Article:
Democrat Barack Obama is the overwhelming favorite of young people to win the coming presidential election, according to a study released Wednesday.

A survey of 18 to 24 year olds conducted by Harvard University found that Obama commands a 26 percent lead over Republican candidate John McCain.

"The remarkable youth voter turnout in the primary process underscored the historic role young people are playing in the political process this year," Harvard’s Institute of Politics director Bill Purcell said in a written statement.

The survey, which was conducted on the Internet between September 12 and October 6 of this year, is the latest in a series of polls Harvard has been conducting to gauge youth voting trends.

The survey also found that McCain’s choice for running mate, Alaska Gov. Sarah Palin, had an adverse affect on his support, with 40 percent of the youths saying her selection made them less likely to support the ticket.

Not surprised in the least by the findings, William A. Galston, a senior fellow and chair of governance studies at the Brookings Institution in Washington, said he was not surprised by the findings.

" If you go back ever further, young adults have (been) trending towards liberalism, towards the Democratic Party for ten years now," said Galston, who was a senior adviser on past-Democratic presidential contender Al Gore’s campaign.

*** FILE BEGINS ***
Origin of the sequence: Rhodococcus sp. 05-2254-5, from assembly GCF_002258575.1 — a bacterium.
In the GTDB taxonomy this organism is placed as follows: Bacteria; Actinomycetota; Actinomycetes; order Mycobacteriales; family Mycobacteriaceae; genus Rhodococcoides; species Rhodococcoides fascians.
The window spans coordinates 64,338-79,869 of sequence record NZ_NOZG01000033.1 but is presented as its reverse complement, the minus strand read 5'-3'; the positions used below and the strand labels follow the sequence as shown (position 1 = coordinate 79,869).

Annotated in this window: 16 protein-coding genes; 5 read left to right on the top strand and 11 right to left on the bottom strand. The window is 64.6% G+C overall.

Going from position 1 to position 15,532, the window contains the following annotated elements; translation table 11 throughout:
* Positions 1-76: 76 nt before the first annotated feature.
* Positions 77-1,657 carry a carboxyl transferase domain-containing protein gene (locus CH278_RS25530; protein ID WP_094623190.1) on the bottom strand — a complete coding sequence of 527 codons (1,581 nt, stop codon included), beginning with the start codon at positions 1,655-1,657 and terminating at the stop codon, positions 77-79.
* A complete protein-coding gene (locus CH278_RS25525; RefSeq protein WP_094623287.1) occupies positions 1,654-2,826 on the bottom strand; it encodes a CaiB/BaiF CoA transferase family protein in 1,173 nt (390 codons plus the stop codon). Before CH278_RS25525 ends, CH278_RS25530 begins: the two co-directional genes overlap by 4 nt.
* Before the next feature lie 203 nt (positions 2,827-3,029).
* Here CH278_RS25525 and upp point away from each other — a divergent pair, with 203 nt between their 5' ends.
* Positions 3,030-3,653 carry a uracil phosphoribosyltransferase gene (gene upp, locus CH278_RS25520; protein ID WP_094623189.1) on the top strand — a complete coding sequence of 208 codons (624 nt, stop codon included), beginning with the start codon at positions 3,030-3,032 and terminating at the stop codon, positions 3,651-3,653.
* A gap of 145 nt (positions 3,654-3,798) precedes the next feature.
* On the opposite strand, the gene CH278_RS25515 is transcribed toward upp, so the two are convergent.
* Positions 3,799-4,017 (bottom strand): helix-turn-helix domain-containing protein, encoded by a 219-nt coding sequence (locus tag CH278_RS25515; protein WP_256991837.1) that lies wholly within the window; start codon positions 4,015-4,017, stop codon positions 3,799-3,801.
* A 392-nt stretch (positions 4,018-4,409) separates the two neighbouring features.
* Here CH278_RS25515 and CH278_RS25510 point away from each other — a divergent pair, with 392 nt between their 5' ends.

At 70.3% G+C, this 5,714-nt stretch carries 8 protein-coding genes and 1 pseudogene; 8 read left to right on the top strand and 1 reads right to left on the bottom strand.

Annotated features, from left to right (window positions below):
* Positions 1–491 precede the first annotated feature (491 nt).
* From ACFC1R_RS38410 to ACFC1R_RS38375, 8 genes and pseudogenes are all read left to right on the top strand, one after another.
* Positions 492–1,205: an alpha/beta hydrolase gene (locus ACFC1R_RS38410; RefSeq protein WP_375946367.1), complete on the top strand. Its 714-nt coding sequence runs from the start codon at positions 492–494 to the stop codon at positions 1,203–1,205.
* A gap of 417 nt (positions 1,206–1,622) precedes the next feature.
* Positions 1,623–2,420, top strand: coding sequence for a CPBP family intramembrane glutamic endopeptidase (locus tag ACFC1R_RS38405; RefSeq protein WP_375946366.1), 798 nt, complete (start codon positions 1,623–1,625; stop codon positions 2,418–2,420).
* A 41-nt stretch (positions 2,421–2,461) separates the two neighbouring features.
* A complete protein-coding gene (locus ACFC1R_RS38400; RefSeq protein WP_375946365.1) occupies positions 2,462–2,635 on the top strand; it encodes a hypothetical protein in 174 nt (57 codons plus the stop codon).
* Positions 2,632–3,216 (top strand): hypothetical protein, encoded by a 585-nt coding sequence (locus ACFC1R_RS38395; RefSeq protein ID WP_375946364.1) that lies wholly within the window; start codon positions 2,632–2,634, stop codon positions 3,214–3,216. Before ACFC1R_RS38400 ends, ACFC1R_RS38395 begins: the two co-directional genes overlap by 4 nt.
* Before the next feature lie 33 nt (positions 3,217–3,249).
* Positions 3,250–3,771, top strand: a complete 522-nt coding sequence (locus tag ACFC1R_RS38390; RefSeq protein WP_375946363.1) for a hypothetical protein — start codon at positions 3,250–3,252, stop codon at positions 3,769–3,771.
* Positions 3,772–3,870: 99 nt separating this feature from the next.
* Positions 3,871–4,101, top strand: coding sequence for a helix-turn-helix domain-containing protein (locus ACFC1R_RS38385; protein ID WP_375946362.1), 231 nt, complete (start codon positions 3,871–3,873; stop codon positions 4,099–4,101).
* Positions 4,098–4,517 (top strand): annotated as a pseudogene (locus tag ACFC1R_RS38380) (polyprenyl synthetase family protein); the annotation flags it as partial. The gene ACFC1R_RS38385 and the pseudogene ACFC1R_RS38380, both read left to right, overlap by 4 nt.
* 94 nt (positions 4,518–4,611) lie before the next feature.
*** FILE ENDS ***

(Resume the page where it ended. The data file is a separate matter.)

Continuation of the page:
Galston gave credit to former President Bill Clinton’s administration, which provided "a very positive, formative experience … (and) increased their confidence in government and the Democratic Party."

Breaking party lines, a majority of the Harvard poll participants — whether Democrats, Republicans or independents — said Clinton was the president they would like to see the next president model himself after.

Other survey findings:

— The economy was the dominant issue amongst the participants. TThe economy is the top concern (for young voters)," John Della Volpe, director of polling at IOP, adding that the survey was in progress during the start of the current financial crisis.

Galston said this, too, did not surprise him. "If I were a young (person) thinking about getting out of school and finding a job, I’d be plenty worried right now. I’d be amazed if it weren’t at the top of the list of concerns," he said.

— The number of young people who identified the Iraq war as their top concern has fallen, from 37 percent this time last year, to 9 percent now.

— Almost six out of every 10 of the young people said they were interested in engaging in some form of public service.

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